This instructional plan combined Math SOL 1.5a,b and WIDA English Language Development Standards. The lesson includes several activity options. Note: Some images may not appear in the "Overview". To view all images in this instructional plan, click "download" at the bottom of the overview.
Students learn about factors that engineers take into consideration when designing buildings for earthquake-prone regions. Using online resources and simulations available through the Earthquakes Living Lab, students explore the consequences of subsurface ground type and building height on seismic destruction. Working in pairs, students think like engineers to apply what they have learned to sketches of their own building designs intended to withstand strong-magnitude earthquakes. A worksheet serves as a student guide for the activity.
Students learn how engineers characterize earthquakes through seismic data. Then, acting as engineers, they use real-world seismograph data and a tutorial/simulation accessed through the Earthquakes Living Lab to locate earthquake epicenters via triangulation and determine earthquake magnitudes. Student pairs examine seismic waves, S waves and P waves recorded on seismograms, measuring the key S-P interval. Students then determine the maximum S wave amplitudes in order to determine earthquake magnitude, a measure of the amount of energy released. Students consider how engineers might use and implement seismic data in their design work. A worksheet serves as a student guide for the activity.
Students study how geology relates to the frequency of large-magnitude earthquakes in Japan. Using the online resources provided through the Earthquakes Living Lab, students investigate reasons why large earthquakes occur in this region, drawing conclusions from tectonic plate structures and the locations of fault lines. Working in pairs, students explore the 1995 Kobe earthquake, why it happened and the destruction it caused. Students also think like engineers to predict where other earthquakes are likely to occur and what precautions might be taken. A worksheet serves as a student guide for the activity.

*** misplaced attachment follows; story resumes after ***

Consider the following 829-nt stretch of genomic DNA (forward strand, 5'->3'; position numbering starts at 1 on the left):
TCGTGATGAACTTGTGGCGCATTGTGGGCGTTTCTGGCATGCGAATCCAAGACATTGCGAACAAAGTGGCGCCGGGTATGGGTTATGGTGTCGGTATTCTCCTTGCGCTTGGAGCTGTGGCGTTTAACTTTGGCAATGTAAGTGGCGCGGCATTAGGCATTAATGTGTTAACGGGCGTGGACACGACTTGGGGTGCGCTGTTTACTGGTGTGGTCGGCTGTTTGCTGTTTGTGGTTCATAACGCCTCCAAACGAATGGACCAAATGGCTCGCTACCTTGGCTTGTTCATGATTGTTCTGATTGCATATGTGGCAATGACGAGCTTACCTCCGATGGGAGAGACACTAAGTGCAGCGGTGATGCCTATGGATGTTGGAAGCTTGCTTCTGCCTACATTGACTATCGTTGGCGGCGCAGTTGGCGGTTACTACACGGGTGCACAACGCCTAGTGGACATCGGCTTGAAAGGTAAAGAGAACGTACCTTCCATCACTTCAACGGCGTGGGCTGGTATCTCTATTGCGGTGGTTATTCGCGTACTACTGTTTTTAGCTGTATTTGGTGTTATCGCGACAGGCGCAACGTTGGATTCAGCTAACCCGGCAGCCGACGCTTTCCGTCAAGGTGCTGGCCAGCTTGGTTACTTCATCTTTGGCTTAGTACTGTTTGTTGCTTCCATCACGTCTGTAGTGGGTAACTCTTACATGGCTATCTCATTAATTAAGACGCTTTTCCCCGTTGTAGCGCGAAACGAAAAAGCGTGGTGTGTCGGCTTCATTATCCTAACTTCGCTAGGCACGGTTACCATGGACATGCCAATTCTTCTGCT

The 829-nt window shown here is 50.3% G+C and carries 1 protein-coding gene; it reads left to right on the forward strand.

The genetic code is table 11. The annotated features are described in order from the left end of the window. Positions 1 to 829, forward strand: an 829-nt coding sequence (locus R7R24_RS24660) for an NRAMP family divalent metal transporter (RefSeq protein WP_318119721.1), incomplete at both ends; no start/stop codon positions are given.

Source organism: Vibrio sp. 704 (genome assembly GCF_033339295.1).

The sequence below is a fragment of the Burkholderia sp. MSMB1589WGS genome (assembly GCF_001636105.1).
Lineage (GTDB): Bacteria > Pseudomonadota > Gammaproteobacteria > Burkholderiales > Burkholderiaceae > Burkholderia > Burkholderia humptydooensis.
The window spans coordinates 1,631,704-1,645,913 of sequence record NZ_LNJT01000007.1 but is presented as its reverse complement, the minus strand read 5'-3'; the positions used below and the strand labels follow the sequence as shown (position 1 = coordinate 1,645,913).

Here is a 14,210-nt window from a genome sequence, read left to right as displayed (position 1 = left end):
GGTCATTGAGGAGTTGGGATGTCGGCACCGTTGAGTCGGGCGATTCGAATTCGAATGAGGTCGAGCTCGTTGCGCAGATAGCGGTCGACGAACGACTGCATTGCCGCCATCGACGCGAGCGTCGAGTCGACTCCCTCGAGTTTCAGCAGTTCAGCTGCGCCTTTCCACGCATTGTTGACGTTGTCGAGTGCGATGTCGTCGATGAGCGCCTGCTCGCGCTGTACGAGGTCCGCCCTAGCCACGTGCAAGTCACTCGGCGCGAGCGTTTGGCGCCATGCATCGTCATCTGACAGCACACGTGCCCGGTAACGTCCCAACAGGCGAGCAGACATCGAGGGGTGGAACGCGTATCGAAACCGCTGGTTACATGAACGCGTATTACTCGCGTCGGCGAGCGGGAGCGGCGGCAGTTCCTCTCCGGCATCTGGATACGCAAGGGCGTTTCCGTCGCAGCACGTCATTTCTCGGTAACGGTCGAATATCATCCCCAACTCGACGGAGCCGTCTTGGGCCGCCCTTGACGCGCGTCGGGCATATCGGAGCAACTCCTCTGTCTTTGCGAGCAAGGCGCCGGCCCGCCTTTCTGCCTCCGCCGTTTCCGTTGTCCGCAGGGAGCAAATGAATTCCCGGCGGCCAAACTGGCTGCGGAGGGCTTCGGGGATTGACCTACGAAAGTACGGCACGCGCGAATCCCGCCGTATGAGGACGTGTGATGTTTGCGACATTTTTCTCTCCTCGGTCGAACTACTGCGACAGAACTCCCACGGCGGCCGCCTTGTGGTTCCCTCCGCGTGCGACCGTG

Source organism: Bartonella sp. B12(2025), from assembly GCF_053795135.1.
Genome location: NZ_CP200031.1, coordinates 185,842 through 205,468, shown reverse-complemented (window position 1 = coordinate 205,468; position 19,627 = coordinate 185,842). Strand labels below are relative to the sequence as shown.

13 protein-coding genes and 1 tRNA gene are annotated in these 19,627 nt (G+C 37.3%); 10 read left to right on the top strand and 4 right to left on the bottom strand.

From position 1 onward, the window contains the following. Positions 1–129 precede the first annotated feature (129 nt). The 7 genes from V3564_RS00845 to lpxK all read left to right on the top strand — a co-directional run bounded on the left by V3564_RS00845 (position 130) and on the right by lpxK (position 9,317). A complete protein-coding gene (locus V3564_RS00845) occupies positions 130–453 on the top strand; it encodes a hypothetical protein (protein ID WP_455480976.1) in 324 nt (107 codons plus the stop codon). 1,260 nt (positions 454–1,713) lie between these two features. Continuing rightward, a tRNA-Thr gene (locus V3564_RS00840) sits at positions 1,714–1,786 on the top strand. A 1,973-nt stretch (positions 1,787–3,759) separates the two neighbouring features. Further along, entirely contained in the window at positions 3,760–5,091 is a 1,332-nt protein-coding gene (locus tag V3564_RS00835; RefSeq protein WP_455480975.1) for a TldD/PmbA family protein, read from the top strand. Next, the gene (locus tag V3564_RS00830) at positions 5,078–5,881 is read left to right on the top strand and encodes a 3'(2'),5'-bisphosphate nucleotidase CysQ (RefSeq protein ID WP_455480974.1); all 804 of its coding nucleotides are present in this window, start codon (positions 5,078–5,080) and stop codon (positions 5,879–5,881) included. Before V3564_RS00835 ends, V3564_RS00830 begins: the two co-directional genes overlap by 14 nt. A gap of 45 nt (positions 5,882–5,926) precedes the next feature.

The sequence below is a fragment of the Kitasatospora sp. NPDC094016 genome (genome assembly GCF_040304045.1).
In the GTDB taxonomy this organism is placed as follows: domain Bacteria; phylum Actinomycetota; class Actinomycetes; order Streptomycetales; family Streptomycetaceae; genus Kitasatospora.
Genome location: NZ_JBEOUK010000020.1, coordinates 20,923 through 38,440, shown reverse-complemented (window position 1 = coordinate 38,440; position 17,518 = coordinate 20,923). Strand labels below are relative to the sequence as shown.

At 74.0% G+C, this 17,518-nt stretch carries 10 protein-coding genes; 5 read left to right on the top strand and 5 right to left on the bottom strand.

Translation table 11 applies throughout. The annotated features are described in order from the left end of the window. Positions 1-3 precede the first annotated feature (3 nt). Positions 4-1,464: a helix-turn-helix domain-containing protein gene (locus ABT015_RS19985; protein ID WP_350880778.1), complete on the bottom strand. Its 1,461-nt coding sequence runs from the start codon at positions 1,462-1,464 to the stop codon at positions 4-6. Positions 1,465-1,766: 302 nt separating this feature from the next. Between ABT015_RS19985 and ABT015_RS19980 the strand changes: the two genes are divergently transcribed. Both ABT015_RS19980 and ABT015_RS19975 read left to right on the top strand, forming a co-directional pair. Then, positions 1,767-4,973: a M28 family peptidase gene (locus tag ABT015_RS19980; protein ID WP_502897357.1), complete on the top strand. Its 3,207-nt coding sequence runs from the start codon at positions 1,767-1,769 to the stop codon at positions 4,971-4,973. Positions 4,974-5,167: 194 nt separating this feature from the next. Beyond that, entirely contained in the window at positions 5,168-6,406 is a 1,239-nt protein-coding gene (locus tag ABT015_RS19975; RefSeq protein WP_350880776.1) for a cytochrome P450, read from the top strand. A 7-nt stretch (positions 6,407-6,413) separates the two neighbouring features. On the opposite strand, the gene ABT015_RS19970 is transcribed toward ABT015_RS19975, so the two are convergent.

Students examine the effects of geology on earthquake magnitudes and how engineers anticipate and prepare for these effects. Using information provided through the Earthquakes Living Lab interface, students investigate how geology, specifically soil type, can amplify the magnitude of earthquakes and their consequences. Students look in-depth at the historical 1906 San Francisco earthquake and its destruction thorough photographs and data. They compare the 1906 California earthquake to another historical earthquake in Kobe, Japan, looking at the geological differences and impacts in the two regions, and learning how engineers, geologists and seismologists work to predict earthquakes and minimize calamity. A worksheet serves as a student guide for the activity.
Students learn the two main methods to measure earthquakes, the Richter Scale and the Mercalli Scale. They make a model of a seismograph a measuring device that records an earthquake on a seismogram. Students also investigate which structural designs are most likely to survive an earthquake. And, they illustrate an informational guide to the Mercalli Scale.
Students learn about water erosion through an experimental process in which small-scale buildings are placed along a simulated riverbank to experience a range of flooding conditions. They learn how soil conditions are important to the stability or failure of civil engineering projects and how a river's turns and bends (curvature, sinuosity) make a difference in the likelihood of erosion. They make model buildings either with a 3D printer or with LEGO® pieces and then see how their designs and riverbank placements are impacted by slow (laminar) and fast (turbulent) water flow over the soil. Students make predictions, observations and conclusions about the stability of their model houses, and develop ideas for how to mitigate damage in civil engineering projects.
In this activity on page 1 of the PDF, learners compare the relative sizes of biological objects (like DNA and bacteria) that can't be seen by the naked eye. Learners will be surprised to discover the range of sizes in the microscopic world. This activity can be followed up with a second activity, "What's in a microbe?", located on page 3 in the same resource.